We also made homemade cookies. I used a whole wheat poppyseed cookie from the Enchanted Broccoli Forest cookbook by Mollie Katzen. They were tasty and not too sweet. The dough was really ugly, it was sort of grayish. The finished cookies look fine. I also should note that instead of eggs, I used flax seeds mixed with water. I learned this from a vegan cookbook. For baking, one tablespoon of flax seeds plus three tablespoons of water equals one egg. I like that you can sneak a little extra nutrition in there.

Finally, I want to recommend a book. It's called Make Your Place: Affordable, Sustainable Nesting Skills by Raleigh Briggs. Its focus is on health and first aid, cleaning and body care, and gardening. I'm most interested in the health and first aid and body care sections. I haven't heard much about DIY in those subjects, and it's such a sweet little book. I think it's a good complement to my other favorite homemaking book, The Hip Girl's Guide to Homemaking: Decorating, Dining, and the Gratifying Pleasures of Self-Sufficiency--On a Budget by Kate Payne. Its focus is on decorating, cleaning, gardening, mending clothes, fixing the house, and food preparation. I like to have all these resources around. For example, I'm pretty good at cooking (having gone to culinary school and working in restaurants and such) and I have many gardening books (but no garden), but I suck at decorating, and have no idea how to do healthcare myself. I think my next project is going to be salves. I plan on making a dry skin salve and a sore muscle salve. The procedure is similar to making lip balm.

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Sunday, January 15, 2012


I made yoghurt the other day. I took a photo of it but my photo seems to have disappeared. Anyways, I made it in the crockpot. I put a litre of milk in, and turned it on low heat for 2 1/2 hours. Then I unplugged it and left it alone for 3 hours. Then I took off the lid and scooped out about a cup of the milk into a bowl. Next I added a little package of culture and mixed that in with my one cup of milk. After that I added the milk back to the crockpot, put the lid back on, wrapped it in a bath towel, and left it overnight. It comes out pretty thick, although not as thick as storebought, which contains gelatin. Next time I make it, I'll reserve a quarter cup from the last batch and add that instead of the culture. You can do this five or six times until you need a new starter, either from a package or from storebought yoghurt. Unfortunately we broke the crockpot so I'll have to find another way to make it. I think I can do it in a pot on the stove, and put the pot in the oven with the light on overnight. But I'll have to look it up to be sure.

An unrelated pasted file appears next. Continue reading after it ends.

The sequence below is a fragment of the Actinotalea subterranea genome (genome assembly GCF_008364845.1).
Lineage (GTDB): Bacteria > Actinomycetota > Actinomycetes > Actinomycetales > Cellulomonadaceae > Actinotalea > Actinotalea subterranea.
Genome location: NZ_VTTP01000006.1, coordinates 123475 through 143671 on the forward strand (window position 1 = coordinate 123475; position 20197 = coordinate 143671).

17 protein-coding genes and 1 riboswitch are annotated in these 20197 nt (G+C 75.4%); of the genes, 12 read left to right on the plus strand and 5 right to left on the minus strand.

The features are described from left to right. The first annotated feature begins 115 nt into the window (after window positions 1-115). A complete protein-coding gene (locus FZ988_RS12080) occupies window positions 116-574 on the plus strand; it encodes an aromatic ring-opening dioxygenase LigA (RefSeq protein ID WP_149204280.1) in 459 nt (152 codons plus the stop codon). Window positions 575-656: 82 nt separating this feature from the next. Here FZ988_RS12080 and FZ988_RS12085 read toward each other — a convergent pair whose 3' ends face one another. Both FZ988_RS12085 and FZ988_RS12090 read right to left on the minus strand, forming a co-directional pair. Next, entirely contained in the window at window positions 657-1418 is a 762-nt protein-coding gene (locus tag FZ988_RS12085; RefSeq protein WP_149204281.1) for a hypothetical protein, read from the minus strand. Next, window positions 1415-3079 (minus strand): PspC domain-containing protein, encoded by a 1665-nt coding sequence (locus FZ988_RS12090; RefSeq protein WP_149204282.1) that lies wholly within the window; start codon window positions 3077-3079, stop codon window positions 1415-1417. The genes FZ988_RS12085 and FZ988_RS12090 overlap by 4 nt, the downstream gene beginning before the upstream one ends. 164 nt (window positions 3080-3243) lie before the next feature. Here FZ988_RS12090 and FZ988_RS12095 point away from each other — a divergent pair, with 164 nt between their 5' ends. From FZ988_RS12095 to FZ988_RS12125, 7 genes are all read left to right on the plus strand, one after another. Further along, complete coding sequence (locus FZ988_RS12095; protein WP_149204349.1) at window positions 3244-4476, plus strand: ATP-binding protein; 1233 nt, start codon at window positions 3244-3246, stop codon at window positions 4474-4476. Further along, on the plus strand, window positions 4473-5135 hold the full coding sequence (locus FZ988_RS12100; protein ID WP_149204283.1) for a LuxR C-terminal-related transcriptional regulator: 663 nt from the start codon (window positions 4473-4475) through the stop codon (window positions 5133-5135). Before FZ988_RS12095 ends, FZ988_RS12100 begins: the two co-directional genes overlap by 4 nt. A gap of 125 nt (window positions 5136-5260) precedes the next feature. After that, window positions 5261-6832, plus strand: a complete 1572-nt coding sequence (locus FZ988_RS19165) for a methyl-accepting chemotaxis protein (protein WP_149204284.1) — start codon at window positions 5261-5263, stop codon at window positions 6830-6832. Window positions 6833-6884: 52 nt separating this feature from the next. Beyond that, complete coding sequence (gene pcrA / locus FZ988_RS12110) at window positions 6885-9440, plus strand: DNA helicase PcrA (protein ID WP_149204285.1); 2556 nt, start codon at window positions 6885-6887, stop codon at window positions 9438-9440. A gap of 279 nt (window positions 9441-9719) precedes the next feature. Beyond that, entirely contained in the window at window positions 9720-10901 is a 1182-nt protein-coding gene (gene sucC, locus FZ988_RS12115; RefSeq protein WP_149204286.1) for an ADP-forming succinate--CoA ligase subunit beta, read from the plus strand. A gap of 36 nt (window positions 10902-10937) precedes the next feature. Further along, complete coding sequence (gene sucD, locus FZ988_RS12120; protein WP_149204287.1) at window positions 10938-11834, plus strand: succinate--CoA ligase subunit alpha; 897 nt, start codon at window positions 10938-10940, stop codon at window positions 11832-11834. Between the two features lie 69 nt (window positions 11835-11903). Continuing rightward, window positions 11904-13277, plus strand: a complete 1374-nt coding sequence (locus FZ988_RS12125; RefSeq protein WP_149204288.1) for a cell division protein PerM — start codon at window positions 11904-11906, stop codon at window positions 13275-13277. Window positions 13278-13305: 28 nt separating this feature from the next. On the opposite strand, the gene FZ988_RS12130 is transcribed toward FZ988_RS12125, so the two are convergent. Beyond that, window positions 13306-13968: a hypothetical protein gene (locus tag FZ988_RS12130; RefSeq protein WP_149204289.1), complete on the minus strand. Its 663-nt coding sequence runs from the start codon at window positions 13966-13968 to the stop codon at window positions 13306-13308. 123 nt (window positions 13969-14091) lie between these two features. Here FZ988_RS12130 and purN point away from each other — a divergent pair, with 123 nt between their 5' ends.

Saturday, January 14, 2012

Lip balm and a family recipe

I made a couple of things this week that I'm proud of. One thing I made was lip balm. I used beeswax, olive oil, and lime essential oil. I melted the wax and the olive oil in a double boiler, then added six drops of the lime oil, and then poured it into this little container. That's it! The thing that makes me really happy is that there used to be this all-natural lip balm that I absolutely loved. It was the best lip balm that I had ever tried, and I was happy that I wasn't spreading petroleum products on my mouth. However, I had to stop buying it because it was too expensive. This lip balm that I made? It's exactly the same thing! And the supplies cost pennies. So I think I am making my own lip balm forever.

The other thing that I made was a family recipe from my husband's family. My family doesn't really have recipes that are passed down, although some people have a dish that they're famous for. Anyways, I wanted to make one of the family recipes, called Derr's delight. Jason's aunt invented this recipe when she was in college. You brown some ground beef and add a chopped up onion and a green pepper. Then you add two cups of stock (my father-in-law insists that it must be consomme from the soup aisle. He will be annoyed that I used stock. I don't use consomme from the soup aisle because I can make my own stock from the stuff you usually throw away, and it doesn't cost me anything.) You also add a cup of rice. You simmer this for half an hour, or until all the liquid is absorbed. Because I didn't use canned consomme, I added some seasoned salt. If you use the canned stuff you won't need the salt, unless you love salt. Anyway it comes out gooey and good. It's great student food. I was happy to try out a family recipe. My husband has made it once before too, so it's not like I think I have to keep up all the cookin' traditions, as the woman and all. I just wanted to share in the heritage because his family is my family too now.